Elliot Vale will be exploring the translation of Genesis B in more detail at the first OCCT discussion group of Hilary Term: Monday 22nd February, 12.45–14.00, Seminar Room 10, St Anne’s College. Lunch provided.
The Old English poem Genesis B is unique as the only verifiable example of a vernacular-to-vernacular translation during the Anglo-Saxon period. Interestingly, its source language Old Saxon and target language Old English were closely related and mutually intelligible. John Hines argues that the residual ‘Old Saxon’ nature of the Old English poem ‘displays the cultural connexions of a now Saxon-dominated England with the Christian Continent’. In this, Genesis B epitomizes the Anglo-Saxons’ continued and evolving relationship with the continental Saxons, exhibiting both the Saxon ‘other’ and the Saxon ‘self’.
In this blogpost, I will survey the historical and linguistic interrelation of the Anglo-Saxons and the Old Saxons to understand what might have motivated the translation of Genesis B.
Let’s begin before the beginning with the pre-migration linguistic situation of Germanic Europe. The Germanic dialects spoken in north and north-west Europe around the 5th century are known as the ‘West Germanic’ languages. They consisted of three main groups, the ‘Irminonic’ (which became modern High German), ‘Istvaeonic’ (which became modern Dutch), and ‘Ingvaenoic’ (which became modern Frisian, Low German, and English). This last group, also known as ‘North Sea Germanic’, divides further into Anglo-Frisian (a branch including both Old English and Old Frisian) and Low German (which includes Old Saxon). During the Age of Migration from the 4th to the 6th century, peoples whose languages were closely related and mutually intelligible migrated in groups and merged. This seems to have happened with the Germanic tribes who migrated to Britain in the 5th century.
This migration made a distinction as well as highlighted a commonality between what would become the Anglo-Saxons in Britain and the Old Saxons on the continent. In his Ecclesiastical History of the English People, the Northumbrian scholar Bede names three Germanic tribes who migrated to Britain in the fifth century: the Angles, Saxons, and Jutes. He has this to say about them:
‘The people of Kent and the inhabitants of the Isle of Wight are of Jutish origin […] From the Saxon country, that is, the district now known as Old Saxony, came the East Saxons, the South Saxons, and the West Saxons. Besides this, from the country of the Angles, […] which is called Angulus, came the East Angles, the Middle Angles, the Mercians, and all the Northumbrian race […] Angulus is said to have remained deserted from that day to this.’ (Bede 51)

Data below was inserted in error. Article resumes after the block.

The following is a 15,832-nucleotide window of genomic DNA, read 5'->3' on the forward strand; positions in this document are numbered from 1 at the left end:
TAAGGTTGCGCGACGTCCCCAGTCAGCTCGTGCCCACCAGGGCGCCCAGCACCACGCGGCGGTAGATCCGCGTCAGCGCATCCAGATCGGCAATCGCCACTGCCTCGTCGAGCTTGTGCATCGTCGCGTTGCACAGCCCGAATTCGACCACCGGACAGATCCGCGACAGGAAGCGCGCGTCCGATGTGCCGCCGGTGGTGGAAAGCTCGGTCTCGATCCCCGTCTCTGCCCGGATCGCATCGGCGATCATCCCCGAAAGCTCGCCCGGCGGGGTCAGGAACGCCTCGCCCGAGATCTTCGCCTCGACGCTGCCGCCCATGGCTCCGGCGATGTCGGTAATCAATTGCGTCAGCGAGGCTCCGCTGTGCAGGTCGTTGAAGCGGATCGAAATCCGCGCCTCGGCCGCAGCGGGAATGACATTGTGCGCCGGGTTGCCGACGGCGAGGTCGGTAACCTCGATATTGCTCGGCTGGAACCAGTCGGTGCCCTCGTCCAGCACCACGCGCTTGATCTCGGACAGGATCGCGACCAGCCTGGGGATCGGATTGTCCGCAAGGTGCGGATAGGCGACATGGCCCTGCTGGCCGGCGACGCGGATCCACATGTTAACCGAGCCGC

The peninsular Jutes seem have been absorbed by Danish expansion westward into the apparently deserted homeland of the Angles (thought to be Angeln in Schleswig Holstein). Only the Saxons became distinguishable as two peoples, the insular Anglo-Saxons in the southern English Kingdoms of Wessex, Essex, and Sussex and the continental Old Saxons in Old Saxony. Consequently, the Germanic inhabitants of Britain could maintain a connection with the continent they had migrated from, defining themselves both in relation to and in opposition to it.
After their own Christianisation, the Anglo-Saxons pursued missionary activity on the continent among related Germanic tribes, primarily the Frisians and the Saxons. Missionary work was conducted among these groups because they spoke languages (namely Old Frisian and Old Saxon) that were closely related to and mutually intelligible with Old English. In the early 8th century, St. Boniface, a Northumbrian monk, established an important abbey for the Saxons at Fulda in Germany. In a letter, Boniface implored the Anglo-Saxon bishops in England to ‘Take pity upon them [the Saxons]; for they themselves are saying: “We are of one blood and one bone with you”’ (75). Clearly, it was recognized that the insular and continental Saxons were connected historically, linguistically, as well as ethnically.
With Christianity came literacy, and the Saxons seemed to define their nascent literary culture in the light of the Anglo-Saxons who converted them. This is exemplified in a pair of Latin texts, the Praefatio and Versus, which are thought to have once prefaced an edition of Heliand, an Old Saxon gospel poem. Among other points touching on Saxon poetry, these texts describe a Saxon shepherd who was divinely inspired to compose vernacular biblical poetry. This is clearly modelled on the Cædmon legend as narrated in Bede’s Ecclesiastical History, a text Anglo-Saxon missionaries took with them to the continent. In Bede’s account, a lay brother at Whitby Abbey abandons a feast in shame at his inability to perform a secular song. Nevertheless, he is visited by an angel and divinely inspired to create religious alliterative poetry, thereby fusing the traditional Germanic verse form with Christian subject matter. A Saxon scribe seems to have borrowed this legend to provide a similar ‘origin story’ for Saxon religious alliterative poetry.